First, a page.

The coronavirus pandemic has hit the world’s major economies four times harder than the financial crisis did a decade ago, the Organization for Economic Cooperation and Development said Monday.
OECD said gross domestic product in most Group of 20 nations, which account for 90% of the global economy, dropped a record 6.9%. That compares to a 1.6% drop in the first quarter of 2009 at the height of the Great Recession. China was the only G-20 nation to record growth in the second quarter, 11.5%, while all other G-20 countries recorded an average 11.8% contraction.
The pandemic ravaged China during the first quarter.
GDP fell most dramatically in India (25.2%), followed by the United Kingdom, Mexico, South Africa and France. U.S. GDP fell 9.1%.
On an annual basis, GDP for the G-20 was off 9.1% for the quarter following a 1.7% contraction the first quarter. China’s annual growth rate was pegged at 3.2%.
In its latest Global Economic Outlook, Fitch Ratings said world GDP fell 8.9% in the second quarter and projected global GDP would be 4.4% lower for the year, a modest improvement from its 4.6% projection in June.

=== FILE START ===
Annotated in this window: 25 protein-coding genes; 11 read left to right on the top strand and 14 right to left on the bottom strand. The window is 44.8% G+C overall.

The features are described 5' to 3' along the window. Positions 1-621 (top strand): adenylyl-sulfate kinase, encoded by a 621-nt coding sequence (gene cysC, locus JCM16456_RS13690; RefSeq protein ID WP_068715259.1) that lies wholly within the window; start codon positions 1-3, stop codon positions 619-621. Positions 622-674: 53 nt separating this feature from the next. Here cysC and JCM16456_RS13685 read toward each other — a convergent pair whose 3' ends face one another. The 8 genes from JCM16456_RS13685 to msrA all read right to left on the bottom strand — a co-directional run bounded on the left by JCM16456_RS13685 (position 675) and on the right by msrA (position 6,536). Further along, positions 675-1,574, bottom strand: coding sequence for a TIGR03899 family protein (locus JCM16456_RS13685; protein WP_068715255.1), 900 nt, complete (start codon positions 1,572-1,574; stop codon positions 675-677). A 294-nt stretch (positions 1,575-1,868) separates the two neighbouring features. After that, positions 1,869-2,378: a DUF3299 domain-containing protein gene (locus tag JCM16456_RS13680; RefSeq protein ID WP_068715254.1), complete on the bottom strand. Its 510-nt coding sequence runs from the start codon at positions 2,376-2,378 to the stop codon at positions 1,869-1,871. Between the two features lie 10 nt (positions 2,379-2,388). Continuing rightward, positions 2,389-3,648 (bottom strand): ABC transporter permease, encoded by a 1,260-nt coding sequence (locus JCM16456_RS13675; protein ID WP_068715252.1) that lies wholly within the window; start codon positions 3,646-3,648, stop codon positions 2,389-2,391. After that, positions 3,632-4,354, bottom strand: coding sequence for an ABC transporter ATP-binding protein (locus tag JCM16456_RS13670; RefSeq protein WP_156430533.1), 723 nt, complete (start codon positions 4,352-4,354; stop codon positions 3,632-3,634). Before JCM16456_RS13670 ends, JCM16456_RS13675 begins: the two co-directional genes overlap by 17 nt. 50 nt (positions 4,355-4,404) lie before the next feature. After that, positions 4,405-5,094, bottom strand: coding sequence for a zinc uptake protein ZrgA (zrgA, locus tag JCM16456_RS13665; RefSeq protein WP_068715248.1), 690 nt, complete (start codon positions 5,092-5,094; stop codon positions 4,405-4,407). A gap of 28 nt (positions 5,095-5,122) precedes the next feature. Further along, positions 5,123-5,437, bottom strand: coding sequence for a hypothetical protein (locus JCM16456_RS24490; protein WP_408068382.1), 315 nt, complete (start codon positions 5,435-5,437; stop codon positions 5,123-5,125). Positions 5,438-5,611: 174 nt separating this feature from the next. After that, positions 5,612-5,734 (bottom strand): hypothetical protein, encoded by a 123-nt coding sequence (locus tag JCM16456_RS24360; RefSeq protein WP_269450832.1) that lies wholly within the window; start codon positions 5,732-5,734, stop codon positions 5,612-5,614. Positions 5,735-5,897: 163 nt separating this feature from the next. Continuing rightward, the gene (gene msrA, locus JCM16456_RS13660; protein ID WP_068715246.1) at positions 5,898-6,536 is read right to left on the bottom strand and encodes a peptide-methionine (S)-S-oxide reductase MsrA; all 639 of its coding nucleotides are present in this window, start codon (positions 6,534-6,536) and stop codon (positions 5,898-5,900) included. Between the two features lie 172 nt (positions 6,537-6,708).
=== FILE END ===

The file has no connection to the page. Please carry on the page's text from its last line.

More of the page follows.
“China has already regained its pre-virus level of GDP and retail sales in the U.S., France and the U.K. now exceed February levels, but we doubt this will become the much-lauded ‘V’-shaped recovery. Unemployment shocks lie ahead in Europe, firms are cutting capex, and social distancing continues to directly constrain private-sector spending,” said Brian Coulton, Fitch’s chief economist.
He added: “We do not expect the pace of expansion in recent months to continue, as the boost from reopening fades, labor market dislocations constrain consumer spending, and firms retrench on capex [capital expenditures]. And with the virus outbreak not yet contained, social distancing behavior and ongoing restrictions will drag on activity.”
Goldman Sachs is projecting a rosier third quarter than the Wall Street consensus, predicting U.S. GDP in the third quarter will grow 35%, up from 30% in its previous forecast, despite high unemployment and the threat coronavirus presents coupled with the coming flu season.
“Following the sharp rise in spending in late spring and early summer, the virus resurgence and the surprise fiscal tightening threatened a reversal. But spending instead rose strongly in July, and four high-frequency measures indicate a further 1-2% increase in real spending in August,” Goldman economists wrote.
Bank of America also increased its third quarter projection, forecasting a 27% increase in U.S. GDP, up from 15%, while a Bloomberg survey of economists predicted a 21% expansion. Morgan Stanley projected a 3.4% contraction for the full year, down from its earlier 5.3% prediction, largely banking on coronavirus stimulus.